Sometimes, the best stories begin with a single decision—the kind of decision that, in retrospect, changes everything. Bonnie Phipps, for instance, could have just as easily decided not to go back to school. Having dropped out of college at the University of Maryland after her freshman year and moved down to Atlanta, life seemed pretty good as it was at the time. She was making decent money, so the decision to obtain her degree was not made out of necessity, nor would the task be a quick or painless endeavor. Regardless, after six years of experience in the working world, she enrolled at Georgia State for night school and spent the next six years working toward her undergraduate degree. She then worked another five years to obtain her masters. Now the President and CEO of St. Agnes Healthcare Inc., the effort she expended throughout this extensive tenure has since made all the difference in the world.
Bonnie had always liked hospitals. As a young girl, she would tag along with her mother during her routine volunteering at Maryland General Hospital and would herself work as a candy striper. It was quite fitting, then, when she later got a job as a controller at a hospital while slowly but surely plowing her way through school. While working at a variety of acute care hospitals in the Atlanta area, she got her BBA with suma cum laude honors and was subsequently promoted to CFO as she worked toward her MPA degree. Her husband then challenged her to get her CPA. “You’ll never be more ready to earn it than you are now,” he had urged. “If you wait, you’ll just have to re-learn everything all over again later on.”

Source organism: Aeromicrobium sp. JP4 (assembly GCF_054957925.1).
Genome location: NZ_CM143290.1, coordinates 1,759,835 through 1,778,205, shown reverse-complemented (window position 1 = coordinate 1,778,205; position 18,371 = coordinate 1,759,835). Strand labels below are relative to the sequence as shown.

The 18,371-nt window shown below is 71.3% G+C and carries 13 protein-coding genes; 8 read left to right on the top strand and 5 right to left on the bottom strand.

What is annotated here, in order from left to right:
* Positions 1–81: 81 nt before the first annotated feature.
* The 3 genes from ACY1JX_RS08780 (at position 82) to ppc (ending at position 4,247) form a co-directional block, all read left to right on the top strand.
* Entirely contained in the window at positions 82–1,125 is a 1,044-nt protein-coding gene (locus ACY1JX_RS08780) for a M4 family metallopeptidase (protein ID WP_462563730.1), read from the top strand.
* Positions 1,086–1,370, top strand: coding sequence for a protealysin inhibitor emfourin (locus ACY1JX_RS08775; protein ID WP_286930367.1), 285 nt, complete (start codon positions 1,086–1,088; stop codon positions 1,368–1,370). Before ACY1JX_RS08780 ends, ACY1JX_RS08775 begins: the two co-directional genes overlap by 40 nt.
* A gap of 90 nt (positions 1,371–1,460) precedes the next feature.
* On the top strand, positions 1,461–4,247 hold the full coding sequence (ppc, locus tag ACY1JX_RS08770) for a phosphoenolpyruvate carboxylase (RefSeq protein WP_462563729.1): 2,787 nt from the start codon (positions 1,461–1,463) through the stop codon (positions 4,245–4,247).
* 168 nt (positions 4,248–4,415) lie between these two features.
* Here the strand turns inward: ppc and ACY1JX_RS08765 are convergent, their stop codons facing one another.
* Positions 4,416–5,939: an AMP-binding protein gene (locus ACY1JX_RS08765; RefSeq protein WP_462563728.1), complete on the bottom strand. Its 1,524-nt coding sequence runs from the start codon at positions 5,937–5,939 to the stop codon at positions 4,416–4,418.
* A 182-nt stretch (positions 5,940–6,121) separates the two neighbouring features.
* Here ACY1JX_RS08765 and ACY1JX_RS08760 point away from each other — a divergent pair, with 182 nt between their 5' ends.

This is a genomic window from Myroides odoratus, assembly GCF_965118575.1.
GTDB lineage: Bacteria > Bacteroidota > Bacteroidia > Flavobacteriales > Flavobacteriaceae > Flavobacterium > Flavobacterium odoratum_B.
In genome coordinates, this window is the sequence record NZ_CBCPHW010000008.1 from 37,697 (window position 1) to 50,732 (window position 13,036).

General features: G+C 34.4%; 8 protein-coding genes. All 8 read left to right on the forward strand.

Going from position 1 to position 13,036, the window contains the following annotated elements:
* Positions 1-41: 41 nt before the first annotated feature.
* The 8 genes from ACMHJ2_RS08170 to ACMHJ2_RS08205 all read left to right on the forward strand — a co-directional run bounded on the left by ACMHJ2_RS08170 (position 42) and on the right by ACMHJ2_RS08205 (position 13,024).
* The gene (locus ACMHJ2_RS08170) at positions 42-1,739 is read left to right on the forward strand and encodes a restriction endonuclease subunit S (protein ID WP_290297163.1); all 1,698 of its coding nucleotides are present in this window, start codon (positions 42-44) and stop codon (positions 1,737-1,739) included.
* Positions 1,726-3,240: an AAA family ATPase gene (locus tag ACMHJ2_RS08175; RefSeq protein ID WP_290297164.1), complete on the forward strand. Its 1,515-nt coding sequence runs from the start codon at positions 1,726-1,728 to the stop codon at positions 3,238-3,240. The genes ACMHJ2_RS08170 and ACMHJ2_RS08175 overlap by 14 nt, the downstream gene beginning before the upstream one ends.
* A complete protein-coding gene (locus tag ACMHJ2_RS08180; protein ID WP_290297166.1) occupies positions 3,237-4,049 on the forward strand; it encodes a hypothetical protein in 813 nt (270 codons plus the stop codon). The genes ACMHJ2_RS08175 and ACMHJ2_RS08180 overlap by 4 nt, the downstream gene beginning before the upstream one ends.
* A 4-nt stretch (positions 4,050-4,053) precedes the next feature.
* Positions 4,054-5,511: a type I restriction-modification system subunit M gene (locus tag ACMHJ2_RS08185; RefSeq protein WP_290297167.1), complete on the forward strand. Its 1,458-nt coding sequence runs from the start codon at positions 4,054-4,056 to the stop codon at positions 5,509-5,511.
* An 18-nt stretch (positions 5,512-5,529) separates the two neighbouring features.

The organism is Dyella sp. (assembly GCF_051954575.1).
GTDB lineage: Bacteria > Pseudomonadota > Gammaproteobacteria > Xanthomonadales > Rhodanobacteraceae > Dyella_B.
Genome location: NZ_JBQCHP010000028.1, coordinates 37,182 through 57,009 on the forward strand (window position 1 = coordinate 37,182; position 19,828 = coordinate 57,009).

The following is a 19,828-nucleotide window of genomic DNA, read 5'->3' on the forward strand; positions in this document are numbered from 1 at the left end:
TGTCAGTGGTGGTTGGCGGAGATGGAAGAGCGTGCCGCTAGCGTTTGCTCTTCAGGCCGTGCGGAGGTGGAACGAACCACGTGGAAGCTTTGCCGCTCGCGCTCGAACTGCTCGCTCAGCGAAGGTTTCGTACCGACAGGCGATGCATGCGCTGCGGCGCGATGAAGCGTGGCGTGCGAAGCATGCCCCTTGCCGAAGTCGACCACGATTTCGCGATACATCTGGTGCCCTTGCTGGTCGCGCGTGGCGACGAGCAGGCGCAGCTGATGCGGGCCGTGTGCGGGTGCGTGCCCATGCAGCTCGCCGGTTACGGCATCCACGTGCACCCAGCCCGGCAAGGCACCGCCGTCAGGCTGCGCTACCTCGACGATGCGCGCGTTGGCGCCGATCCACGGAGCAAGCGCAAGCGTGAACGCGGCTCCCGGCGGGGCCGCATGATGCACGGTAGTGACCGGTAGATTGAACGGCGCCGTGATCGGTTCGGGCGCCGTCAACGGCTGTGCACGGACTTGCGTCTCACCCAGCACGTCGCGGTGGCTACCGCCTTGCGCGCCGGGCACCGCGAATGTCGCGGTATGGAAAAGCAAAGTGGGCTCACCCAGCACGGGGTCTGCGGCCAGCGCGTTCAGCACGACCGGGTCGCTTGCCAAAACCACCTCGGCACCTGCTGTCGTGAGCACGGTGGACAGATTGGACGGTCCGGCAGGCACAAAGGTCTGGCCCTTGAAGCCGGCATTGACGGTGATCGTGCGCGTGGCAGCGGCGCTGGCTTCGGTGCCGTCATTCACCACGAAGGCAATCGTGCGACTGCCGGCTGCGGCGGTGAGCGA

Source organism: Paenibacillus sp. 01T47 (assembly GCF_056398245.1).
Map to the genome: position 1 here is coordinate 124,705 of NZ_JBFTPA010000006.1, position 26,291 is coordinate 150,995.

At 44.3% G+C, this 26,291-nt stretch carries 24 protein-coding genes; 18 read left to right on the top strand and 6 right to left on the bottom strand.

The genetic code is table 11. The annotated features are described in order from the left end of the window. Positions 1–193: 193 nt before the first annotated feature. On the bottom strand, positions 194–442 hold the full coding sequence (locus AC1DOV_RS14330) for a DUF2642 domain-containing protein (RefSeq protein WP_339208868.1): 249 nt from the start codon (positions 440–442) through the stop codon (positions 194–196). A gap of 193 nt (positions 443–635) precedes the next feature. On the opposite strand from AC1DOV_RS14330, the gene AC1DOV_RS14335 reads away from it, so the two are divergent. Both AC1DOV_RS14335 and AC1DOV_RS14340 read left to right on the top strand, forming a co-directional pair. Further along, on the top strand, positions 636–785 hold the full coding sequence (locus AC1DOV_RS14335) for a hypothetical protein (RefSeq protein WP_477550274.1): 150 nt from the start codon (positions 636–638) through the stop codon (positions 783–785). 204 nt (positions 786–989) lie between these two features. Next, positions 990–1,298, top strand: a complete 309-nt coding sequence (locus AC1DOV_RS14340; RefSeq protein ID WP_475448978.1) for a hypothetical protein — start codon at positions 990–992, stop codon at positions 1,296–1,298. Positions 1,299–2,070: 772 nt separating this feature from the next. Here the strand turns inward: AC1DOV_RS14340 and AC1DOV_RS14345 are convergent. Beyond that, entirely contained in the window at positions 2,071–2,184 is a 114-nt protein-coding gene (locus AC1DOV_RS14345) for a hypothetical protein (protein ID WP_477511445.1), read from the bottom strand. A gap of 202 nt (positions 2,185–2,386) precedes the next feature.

“When I first arrived in Atlanta in the early seventies, I really had the feeling that I could make it without an education,” Bonnie recalls. “Now, looking back, getting an education was like getting my tickets punched, and it made the biggest difference because it qualified me to do anything I wanted to do.” Though she originally went to school thinking she would teach accounting, she soon came to the realization that her true passion lay right where she had spent the entirety of her working career—in healthcare. Experience and expansion then became the name of her game, and she asked her boss to extend her responsibilities into the countless specialized departments of the hospital—“departments like cardiology and gastroenterology and just about any other –ology you can think of,” Bonnie laughs now. “It was then that I decided I wanted to be a CEO.” This goal was first realized in 1996 while she was still in Atlanta, paving the way for her future at St. Agnes as their first woman non-Sister CEO.
As a woman in a male-dominated field, Bonnie was somewhat of a hot commodity and had attracted the attention of several recruiters interested in diverse candidates. With a husband who flew for Delta Airlines, Bonnie considered herself fairly tethered to Atlanta until his retirement. When she received the call about the open position for St. Agnes, however, her interest was piqued. Bonnie’s background in Catholic healthcare and her experience working in high-end specialized, teaching-oriented, and Magnet-certified hospitals rendered her an ideal candidate. Furthermore, St. Agnes had reached a point where there was work to be done in rebuilding relationships with medical staff—the kind of feat where Bonnie’s unique expertise would truly have an opportunity to shine. In every way, it seemed like a match made in heaven, and after a rigorous four-month interview process, she accepted the position.